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Publication: Research on Informal Learning

Learning Science in Informal EnvironmentsThe National Academies Press has published an extensive study called Learning Science in Informal Environments: People, Places, and Pursuits (2009), which can be read online for free, or ordered in hardcopy or as a pdf. It explores the various facets of science learning outside the classroom and uses research to determine which approaches are most effective.

The Committee on Learning Science in Informal Environments was established to examine the potential of non-school settings for science learning. The committee, comprised of 14 experts in science, education, psychology, media, and informal education, conducted a broad review of literature. It assessed the evidence of science learning across settings, learner age groups, and over varied spans of time; identifying the qualities of learning experiences that are special to informal environments and those that are shared (e.g., with schools); and developing an agenda for research and development.

Each year, Americans explore and learn about science by visiting informal learning institutions, participating in programs, and using media to pursue their interests. Thousands of organizations dedicate themselves to developing, documenting, and improving science learning in informal environments for learners of all ages and backgrounds. They include informal learning and community-based organizations, libraries, schools, think tanks, institutions of higher education, government agencies, private companies, and philanthropic foundations. Informal environments include family discussions at home, visits to museums, nature centers, or other designed settings, and everyday activities like gardening, as well as recreational activities like hiking and fishing, and participation in clubs.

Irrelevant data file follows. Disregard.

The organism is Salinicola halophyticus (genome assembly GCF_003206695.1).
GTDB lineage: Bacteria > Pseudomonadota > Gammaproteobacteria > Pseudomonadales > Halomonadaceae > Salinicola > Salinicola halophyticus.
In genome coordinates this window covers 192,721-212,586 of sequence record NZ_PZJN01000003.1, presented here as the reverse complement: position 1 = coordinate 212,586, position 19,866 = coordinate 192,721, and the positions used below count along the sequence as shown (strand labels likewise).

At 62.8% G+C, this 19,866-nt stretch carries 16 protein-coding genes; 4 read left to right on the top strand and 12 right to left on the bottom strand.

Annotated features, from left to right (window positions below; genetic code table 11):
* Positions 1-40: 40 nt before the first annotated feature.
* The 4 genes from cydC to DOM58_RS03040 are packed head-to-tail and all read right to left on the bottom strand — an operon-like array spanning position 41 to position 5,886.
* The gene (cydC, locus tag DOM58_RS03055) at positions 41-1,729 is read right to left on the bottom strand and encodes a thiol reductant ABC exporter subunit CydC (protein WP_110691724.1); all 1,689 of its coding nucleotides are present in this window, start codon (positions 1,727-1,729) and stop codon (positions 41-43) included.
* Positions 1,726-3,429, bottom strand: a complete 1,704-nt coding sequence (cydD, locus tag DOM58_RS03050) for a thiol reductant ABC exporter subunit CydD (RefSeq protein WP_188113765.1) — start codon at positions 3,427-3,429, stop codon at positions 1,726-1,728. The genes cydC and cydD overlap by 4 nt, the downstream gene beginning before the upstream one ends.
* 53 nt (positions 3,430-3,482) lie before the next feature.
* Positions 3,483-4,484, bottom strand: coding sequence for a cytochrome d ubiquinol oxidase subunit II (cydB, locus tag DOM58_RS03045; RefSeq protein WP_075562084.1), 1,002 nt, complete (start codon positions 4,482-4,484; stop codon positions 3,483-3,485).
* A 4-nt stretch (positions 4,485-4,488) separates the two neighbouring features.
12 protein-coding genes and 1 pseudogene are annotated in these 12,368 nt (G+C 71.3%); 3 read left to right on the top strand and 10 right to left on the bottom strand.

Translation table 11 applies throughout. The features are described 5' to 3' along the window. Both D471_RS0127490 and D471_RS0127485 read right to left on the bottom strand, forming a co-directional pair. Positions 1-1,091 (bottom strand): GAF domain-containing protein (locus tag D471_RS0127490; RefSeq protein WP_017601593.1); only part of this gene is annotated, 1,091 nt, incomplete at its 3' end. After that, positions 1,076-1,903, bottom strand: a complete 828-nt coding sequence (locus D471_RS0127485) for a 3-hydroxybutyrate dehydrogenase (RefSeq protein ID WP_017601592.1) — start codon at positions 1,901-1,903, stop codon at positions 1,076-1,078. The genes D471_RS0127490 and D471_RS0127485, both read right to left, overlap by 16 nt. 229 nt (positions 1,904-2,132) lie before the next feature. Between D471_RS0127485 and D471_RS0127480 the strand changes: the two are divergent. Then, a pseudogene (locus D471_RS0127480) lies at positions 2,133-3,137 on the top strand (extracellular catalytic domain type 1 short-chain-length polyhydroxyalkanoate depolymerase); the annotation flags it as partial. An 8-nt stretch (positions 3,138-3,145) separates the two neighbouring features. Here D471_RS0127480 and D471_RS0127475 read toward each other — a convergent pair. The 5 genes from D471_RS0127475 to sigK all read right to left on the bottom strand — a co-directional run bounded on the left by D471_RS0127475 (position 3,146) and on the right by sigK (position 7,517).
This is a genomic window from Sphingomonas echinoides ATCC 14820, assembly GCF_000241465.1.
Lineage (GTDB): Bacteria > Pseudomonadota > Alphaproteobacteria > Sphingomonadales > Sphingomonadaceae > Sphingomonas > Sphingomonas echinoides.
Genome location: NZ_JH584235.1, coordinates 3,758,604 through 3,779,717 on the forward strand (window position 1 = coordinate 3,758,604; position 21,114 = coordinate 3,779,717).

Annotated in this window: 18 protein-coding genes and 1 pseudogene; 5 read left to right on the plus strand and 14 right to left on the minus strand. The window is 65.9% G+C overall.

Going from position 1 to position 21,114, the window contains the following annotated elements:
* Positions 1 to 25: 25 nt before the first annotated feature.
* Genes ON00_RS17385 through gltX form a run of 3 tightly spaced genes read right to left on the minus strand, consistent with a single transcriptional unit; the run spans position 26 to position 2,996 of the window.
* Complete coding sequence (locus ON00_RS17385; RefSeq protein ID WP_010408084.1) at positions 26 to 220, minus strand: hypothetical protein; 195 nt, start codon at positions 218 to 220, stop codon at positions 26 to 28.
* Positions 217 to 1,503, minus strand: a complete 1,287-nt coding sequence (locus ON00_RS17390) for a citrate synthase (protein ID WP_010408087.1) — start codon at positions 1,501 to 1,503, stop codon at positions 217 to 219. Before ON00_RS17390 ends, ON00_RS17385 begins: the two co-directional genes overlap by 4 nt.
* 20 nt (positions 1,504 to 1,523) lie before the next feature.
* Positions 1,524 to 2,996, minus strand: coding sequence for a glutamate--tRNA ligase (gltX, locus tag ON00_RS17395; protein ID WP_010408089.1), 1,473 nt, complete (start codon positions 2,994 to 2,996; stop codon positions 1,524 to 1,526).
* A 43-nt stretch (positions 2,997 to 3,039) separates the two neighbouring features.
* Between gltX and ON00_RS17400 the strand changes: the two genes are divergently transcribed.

One specific section of the research focuses on field trips.

Visit the Website to read Learning Science in Informal Environments: People, Places, and Pursuits (2009) online (free), or order it the hard copy or pdf versions.

The study’s bibliography of sources includes :

  • Abler, T.S. (1968). Traffic patterns and exhibit design: A study of learning in the museum. In S.F. DeBorhegyi and I. Hanson (Eds.), The museum visitor (vol. 3, pp. 103-141). Milwaukee, WI: Milwaukee Public Museum.
  • Barnard, W.A., and Loomis, R.J. (1994). The museum exhibit as a visual learning museum. Visitor Behavior, 9(2), 14-17.
  • Borun, M., Chambers, M., and Cleghorn, A. (1996). Families are learning in science museums. Curator, 39(2), 123-138.
  • Crowley, K., and Callanan, M. (1998). Describing and supporting collaborative scientific thinking in parent-child interactions. Journal of Museum Education, 17(1), 12-17.
  • Gutwill, J. (2003). Gaining visitor consent for research II: Improving the posted sign method. Curator, 46(2), 228-235.
  • Leinhardt, G., and Knutson, K. (2004). Listening in on museum conversations. Walnut Creek, CA: AltaMira Press.
  • Parsons, C. (2007). Web-based surveys: Best practices based on the research literature. Visitor Studies, 10(1), 13-33.
  • Serrell, B. (1998). Paying attention: Visitors and museum exhibitions. Washington, DC: American Association of Museums.
  • Serrell, B. (2001). In search of the elusive bimodal distribution. Visitor Studies Today, 4(2), 4-9.
  • Shettel, H.H. (1997). Time—is it really of the essence? Curator, 40, 246-249.
  • Storksdieck, M. (2007). Using web surveys in early front-end evaluations with open populations: A case study of amateur astronomers. Visitor Studies, 10(1), 47-54.
  • Yalowitz, S., and Ferguson, A. (2007). Using web surveys in summative evaluations: A case study at the Monterey Bay Aquarium. Visitor Studies, 10(1), 34-46.

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